2013-10-01 15:04:32 - WASHINGTON, D.C. (October 1, 2013): As reported in the Wall Street Journal, the British Medical Journal, and elsewhere, imposing a smoker surcharge by requiring smokers to pay more for their health insurance – as the new Affordable Care Act [ACA] provides – can slash smoking rates among employees by 50%
Since each smoking worker can cost his employer more than $12,000/yr in totally unnecessary medical care, disability, lost productivity and other expenses, and smokers collectively impose additional costs of over $300 billion/yr on the U.S. economy, the savings in dollars – not to mention in lives, disability, and disease – can be enormous, both for the employer and for the overwhelming majority of taxpayers who are nonsmokers, but who now are nevertheless required to bear most of these costs, says Prof. John Banzhaf.
Public interest law professor John Banzhaf first developed the strategy of charging smokers substantially more for their health insurance in the mid 1980s, convinced the impartial National Association of Insurance Commissioners [NAIC] to adopt and recommend the
concept, brought two legal actions to get the federal government to rule that it was legal, and helped persuade Congress to include it under Obamacare.
He was gratified to see that smoker surcharges are now supported by a majority, who also overwhelmingly approve of higher taxes on tobacco products, and that tobacco companies are strongly opposed to it.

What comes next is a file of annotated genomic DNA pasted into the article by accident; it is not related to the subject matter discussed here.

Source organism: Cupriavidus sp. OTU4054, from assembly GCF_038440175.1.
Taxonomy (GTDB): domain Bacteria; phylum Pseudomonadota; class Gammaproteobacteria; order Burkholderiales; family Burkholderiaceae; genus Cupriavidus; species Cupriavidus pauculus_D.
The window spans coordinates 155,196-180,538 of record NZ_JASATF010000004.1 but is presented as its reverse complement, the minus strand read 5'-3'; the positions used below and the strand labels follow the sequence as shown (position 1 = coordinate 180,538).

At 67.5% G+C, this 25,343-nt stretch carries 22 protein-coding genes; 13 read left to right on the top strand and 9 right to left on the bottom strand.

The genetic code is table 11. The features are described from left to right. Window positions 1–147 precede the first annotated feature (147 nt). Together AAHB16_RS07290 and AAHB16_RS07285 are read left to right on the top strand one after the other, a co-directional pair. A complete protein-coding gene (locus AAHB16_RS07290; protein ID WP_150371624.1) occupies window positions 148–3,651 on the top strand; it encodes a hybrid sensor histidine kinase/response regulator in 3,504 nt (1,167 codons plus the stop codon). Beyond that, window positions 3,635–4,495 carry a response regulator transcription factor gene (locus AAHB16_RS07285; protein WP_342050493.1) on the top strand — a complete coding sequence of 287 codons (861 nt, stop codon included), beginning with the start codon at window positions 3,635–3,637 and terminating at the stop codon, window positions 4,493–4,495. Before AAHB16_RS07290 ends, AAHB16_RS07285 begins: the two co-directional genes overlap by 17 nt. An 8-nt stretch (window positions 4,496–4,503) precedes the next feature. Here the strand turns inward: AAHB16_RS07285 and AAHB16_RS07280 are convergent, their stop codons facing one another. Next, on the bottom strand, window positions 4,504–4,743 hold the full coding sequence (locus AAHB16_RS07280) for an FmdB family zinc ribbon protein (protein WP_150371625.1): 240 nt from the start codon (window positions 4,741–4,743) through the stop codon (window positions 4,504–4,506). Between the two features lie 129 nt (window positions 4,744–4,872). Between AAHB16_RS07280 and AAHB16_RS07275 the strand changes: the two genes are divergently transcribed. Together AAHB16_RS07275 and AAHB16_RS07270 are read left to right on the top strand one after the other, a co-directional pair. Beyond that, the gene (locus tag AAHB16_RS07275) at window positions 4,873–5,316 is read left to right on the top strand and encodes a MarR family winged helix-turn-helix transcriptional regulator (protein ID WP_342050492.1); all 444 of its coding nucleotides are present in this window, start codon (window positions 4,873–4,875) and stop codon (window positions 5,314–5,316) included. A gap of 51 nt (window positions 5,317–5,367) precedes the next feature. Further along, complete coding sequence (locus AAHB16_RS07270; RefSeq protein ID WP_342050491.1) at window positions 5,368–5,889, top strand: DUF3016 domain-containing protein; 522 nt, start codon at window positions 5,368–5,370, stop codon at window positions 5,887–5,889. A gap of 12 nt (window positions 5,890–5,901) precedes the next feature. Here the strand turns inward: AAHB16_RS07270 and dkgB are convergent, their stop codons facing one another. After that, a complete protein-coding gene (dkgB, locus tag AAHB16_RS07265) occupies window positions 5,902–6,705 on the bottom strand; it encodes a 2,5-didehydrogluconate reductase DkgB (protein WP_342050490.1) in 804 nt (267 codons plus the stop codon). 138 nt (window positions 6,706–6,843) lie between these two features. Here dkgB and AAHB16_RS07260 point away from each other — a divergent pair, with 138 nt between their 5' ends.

Strangely, some health organizations also oppose the Obamacare’s 50% smoker surcharge, but Banzhaf suggests that they may simply be concerned that their own funding for antismoking-education and smoking-cessation programs might be cut when legislators begin to realize that both are very expensive, and not very effective or efficient when compared with something like a smoker surcharge.
Over 100 studies have shown that one of the most effective methods for helping people quit smoking – which more than 90% of smokers already want to do, but many lack a strong, concrete, here-and-now incentive to actually go through with it – is to make smoking significantly more expensive; e.g., by raising the excise tax on cigarettes, and/or by requiring smokers to pay more for their health insurance, just as they have long been required to pay more for their life insurance.
The ACA also authorizes surcharges based upon age and residence. Although these can be much higher (300% each), the factors are either immutable (age) or very difficult and expensive to change (residence), and neither reduces medical care costs at all, no one seems to find them unfair or otherwise objectionable.
So a much smaller surcharge – which can, unlike the other two, save billions of dollars and millions of lives, and which for the first time requires smokers to accept some personal responsibility for their own choices – can hardly be unfair; indeed, it’s really no different than the higher premiums smokers pay for life insurance.
JOHN F. BANZHAF III, B.S.E.E., J.D., Sc.D.
Professor of Public Interest Law
George Washington University Law School,
FAMRI Dr. William Cahan Distinguished Professor,
Fellow, World Technology Network,
Founder, Action on Smoking and Health (ASH)
2000 H Street, NW
Washington, DC 20052, USA
(202) 994-7229 // (703) 527-8418